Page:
Friday, May 04, 2012

Hillary, HELP!

Very likely because he is wise in the ways of Chinese fascism and also because he knows his family has been put in jeopardy by his daring escape from house arrest, Chen Guangcheng,  a blind activist who has publically called attention to Communist China’s forced abortion policy, will not go gentle into that good night.
Chen’s safety and the safety of his family now rest on his ability to publicize his plight.
After his escape from Chinese thugs who previously had beaten both Chen and his wife, the Chinese human rights activist took refuge for several days in the U.S. Embassy in Beijing. On the eve of important talks between the U.S. and China, most certainly a feather in President Barack Obama’s campaign cap, this orphan from oppression showed up on the doorstep of the embassy, generally considered for purposes of international law a piece of the U.S. mainland.
When Chen stepped into the American Embassy in Bejing, he set his foot on the same American shore over which the Statue of Liberty lifts its lamp:
"Give me your tired, your poor,
"Your huddled masses yearning to breathe free,
"The wretched refuse of your teeming shore.
"Send these, the homeless, tempest-tost to me,
"I lift my lamp beside the golden door!"
And there is no embassy official, no Obama administration official, no Secretary of State who does not know that in leaving the embassy Chen traveled from freedom back to prison.

Very quickly, arrangements were made between the U.S. and China to cough up what must have seemed to U.S. and Chinese diplomats a bothersome political hairball. Hours after Chen’s plight appeared in newspapers across the United States and Europe, the prisoner was out of the embassy and on his way to a hospital, there to be treated for a for an injury he had sustained during his flight from house arrest to the U.S. Embassy. Arrangements had been made to keep Chen in China. Since the trumped up charges against him had not been dropped – the prisoner had been accused of damaging property and "organizing a mob to disturb traffic" – the U.S. Embassy refugee American diplomats turned over to his persecutors was still a prisoner.

At the hospital, Chen called a hearing, according to a story in the The Hill, “set up to explore his efforts to leave China and escape persecution.

"’I want to meet with Secretary Clinton,’ he said on the phone. ‘I hope I can get more help from her. I also want to thank her face to face.’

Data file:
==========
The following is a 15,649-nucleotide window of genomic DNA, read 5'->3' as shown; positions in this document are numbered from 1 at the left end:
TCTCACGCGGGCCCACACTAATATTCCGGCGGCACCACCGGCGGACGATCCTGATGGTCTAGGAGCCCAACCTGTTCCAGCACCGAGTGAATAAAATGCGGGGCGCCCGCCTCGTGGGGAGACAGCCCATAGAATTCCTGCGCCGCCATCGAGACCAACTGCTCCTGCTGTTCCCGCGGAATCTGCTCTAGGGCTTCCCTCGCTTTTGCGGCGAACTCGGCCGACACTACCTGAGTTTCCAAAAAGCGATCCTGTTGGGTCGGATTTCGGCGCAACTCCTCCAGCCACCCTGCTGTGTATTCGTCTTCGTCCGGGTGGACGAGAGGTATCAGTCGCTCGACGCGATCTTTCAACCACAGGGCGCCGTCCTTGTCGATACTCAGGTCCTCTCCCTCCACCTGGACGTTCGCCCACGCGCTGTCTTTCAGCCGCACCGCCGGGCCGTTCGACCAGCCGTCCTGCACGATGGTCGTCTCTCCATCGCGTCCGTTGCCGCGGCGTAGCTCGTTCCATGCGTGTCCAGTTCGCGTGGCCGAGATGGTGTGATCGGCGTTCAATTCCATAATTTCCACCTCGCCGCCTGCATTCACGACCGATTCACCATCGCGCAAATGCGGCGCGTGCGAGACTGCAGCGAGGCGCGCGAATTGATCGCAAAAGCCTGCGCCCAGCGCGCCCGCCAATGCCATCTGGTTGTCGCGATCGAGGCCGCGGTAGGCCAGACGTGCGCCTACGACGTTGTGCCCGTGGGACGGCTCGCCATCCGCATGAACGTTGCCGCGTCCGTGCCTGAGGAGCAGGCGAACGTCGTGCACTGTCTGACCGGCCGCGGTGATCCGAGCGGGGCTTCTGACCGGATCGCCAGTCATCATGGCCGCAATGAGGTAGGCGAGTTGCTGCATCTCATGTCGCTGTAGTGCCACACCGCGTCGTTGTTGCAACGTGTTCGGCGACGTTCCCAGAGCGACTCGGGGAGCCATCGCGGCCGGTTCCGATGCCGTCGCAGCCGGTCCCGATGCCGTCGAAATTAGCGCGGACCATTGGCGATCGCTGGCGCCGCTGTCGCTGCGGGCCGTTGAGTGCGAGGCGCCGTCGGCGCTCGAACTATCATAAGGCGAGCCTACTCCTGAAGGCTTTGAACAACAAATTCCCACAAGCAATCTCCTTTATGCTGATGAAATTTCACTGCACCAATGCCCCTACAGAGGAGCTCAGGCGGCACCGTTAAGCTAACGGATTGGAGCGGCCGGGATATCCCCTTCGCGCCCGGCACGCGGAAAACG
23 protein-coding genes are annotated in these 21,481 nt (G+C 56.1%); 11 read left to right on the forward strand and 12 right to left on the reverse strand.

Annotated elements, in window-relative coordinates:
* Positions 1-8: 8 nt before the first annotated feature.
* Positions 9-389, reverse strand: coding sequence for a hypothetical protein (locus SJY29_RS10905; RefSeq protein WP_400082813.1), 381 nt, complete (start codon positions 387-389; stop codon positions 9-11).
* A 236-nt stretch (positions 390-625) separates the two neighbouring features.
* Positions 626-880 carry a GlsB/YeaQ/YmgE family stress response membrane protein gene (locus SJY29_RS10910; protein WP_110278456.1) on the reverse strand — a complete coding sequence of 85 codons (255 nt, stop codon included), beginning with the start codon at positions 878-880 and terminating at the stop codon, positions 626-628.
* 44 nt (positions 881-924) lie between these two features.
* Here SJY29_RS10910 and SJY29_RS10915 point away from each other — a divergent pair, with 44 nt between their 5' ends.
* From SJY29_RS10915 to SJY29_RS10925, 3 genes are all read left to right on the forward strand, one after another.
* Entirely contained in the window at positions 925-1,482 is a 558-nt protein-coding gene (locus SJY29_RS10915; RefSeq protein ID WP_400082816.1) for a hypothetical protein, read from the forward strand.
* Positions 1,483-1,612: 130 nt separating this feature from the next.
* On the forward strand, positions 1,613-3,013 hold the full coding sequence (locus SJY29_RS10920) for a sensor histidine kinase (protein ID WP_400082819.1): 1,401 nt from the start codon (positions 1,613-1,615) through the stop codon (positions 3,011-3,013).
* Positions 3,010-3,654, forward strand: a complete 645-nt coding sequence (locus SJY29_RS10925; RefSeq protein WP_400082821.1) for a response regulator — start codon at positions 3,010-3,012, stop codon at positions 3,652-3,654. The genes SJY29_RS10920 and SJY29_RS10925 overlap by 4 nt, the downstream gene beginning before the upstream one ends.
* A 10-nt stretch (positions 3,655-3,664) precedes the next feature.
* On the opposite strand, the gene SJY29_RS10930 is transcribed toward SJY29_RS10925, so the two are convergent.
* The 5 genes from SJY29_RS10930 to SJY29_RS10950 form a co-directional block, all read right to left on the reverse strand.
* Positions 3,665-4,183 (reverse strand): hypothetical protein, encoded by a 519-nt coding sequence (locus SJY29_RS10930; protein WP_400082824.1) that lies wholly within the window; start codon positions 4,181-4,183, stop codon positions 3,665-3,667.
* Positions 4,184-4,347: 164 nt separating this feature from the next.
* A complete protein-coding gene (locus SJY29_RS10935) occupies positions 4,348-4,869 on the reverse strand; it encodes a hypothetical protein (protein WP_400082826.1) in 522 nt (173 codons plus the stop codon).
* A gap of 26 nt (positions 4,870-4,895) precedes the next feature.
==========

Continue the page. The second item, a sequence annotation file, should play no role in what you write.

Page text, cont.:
“Chen added that he is most concerned with his family, and said, ‘I really want to know what's going on with them.’"
Mrs. Clinton, who has often spoken out against oppression by authoritarian regimes other than China, no doubt wishes to be of service.

According to the most recent report in the New York Times,  Mrs Clinton announced “she was encouraged by a statement earlier on Friday from China’s Foreign Ministry that said Mr. Chen could apply to study outside China. The proposal appeared to offer the possibility of a breakthrough in the crisis.”

However, totalitarian regimes are famous for holding family members as hostage to insure the “good behavior” of outspoken foreign travelers, and Mrs. Clinton made no mention of Chen’s family, which seems to be his primary concern.

President of China Aid Bob Fu seems confident, according to a report in the Heritage Foundation, that Bejing would be amenable to U.S. demands for asylum for Chen and his family.

If the U.S. government and President Obama have the will and determination to help do that, I think the Chinese government will let them go,”Mr. Fu said.

Chen told Mr. Fu that he “felt pressure to leave,” a charge denied by American officials.

Heritage reported in its story:

“But according to Fu, an American official relayed threats from the Chinese government that Gaungcheng’s wife and children would be returned to Shandong, which Fu described as “hell” for the abuse in captivity they have received in there for the past seven years, if Gaungcheng did not leave the American embassy.

“Hu wondered why American officials would relay the threat of returning them to their home-turned-prison if not to encourage Gaungcheng to return to Chinese soil.”

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